After a career working in government electronics departments, Andy gave in to his urges to write games programs and quit to move into the arcade business.

"It was a tough business and it finally fell apart because everyone went over the top. The time came when you'd walk into a pub, and there'd be two games machines; then you'd go to the chippie, and there'd be another one; you just couldn't get away from them. To make things worse everyone was ripping everyone else off. A lot of the companies who claimed to be producing games machines were just furniture makers - they'd buy one machine, copy the ROM, then churn out the cabinets with flashy artwork and someone else's game inside."

The lack of innovation which beset the UK arcade market rapidly knocked the bottom out of it. "Of course, another big problem was development costs. Your development budget could only be the amount of money you could afford to lose, because if an idea wasn't successful it would have to be completely scrapped. What the games designers would often do is to complete one prototype, ship it over to Miami and stand it in an arcade on a holiday weekend.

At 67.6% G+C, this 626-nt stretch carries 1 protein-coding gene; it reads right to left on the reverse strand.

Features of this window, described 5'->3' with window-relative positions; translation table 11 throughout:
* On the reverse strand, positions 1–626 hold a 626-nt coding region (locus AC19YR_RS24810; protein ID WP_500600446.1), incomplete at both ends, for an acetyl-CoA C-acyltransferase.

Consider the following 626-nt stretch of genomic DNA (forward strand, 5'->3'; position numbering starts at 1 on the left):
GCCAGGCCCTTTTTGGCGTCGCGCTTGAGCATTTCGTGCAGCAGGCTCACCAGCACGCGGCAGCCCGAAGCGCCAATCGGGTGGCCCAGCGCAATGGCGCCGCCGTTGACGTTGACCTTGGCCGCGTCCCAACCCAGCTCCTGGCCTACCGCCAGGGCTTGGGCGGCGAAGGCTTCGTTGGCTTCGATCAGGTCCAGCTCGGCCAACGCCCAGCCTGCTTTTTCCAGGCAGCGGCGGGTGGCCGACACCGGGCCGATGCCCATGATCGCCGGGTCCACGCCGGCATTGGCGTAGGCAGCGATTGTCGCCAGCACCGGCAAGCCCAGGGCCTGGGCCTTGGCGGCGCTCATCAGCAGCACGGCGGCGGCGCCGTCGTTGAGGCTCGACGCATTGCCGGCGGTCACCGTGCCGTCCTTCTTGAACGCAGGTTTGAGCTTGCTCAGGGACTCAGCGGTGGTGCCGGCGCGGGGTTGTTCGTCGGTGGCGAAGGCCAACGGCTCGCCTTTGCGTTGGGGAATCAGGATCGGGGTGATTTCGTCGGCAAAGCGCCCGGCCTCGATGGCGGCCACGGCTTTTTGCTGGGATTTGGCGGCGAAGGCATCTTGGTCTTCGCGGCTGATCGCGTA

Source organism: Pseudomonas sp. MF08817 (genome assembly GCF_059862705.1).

Andy Walker Chevrolet Camaro
Andy Walker's Chevrolet Camaro

They'd empty the coinbox and count up the quarters, and if it came to less than around $400 then the thing was a failure. There wouldn't be any question of just producing a few units - the American companies deal in thousands. There's no point in trying to pull the wool over their eyes with a bodged game - they've got to get their buying right."

Working for international corporations like Midway and Centuri, Andy gained a great deal of experience in what makes a game good to play. (Another acquisition was Andy's huge Chevrolet Camaro, which looks so out of place in Bridlington that its owner is recognised wherever he goes. "I was paid for one job in dollars, and I just couldn't resist the car. It's almost ten years old now, and I lost the radiator grille when I drove into a flock of pheasants, but it's still good for the image!")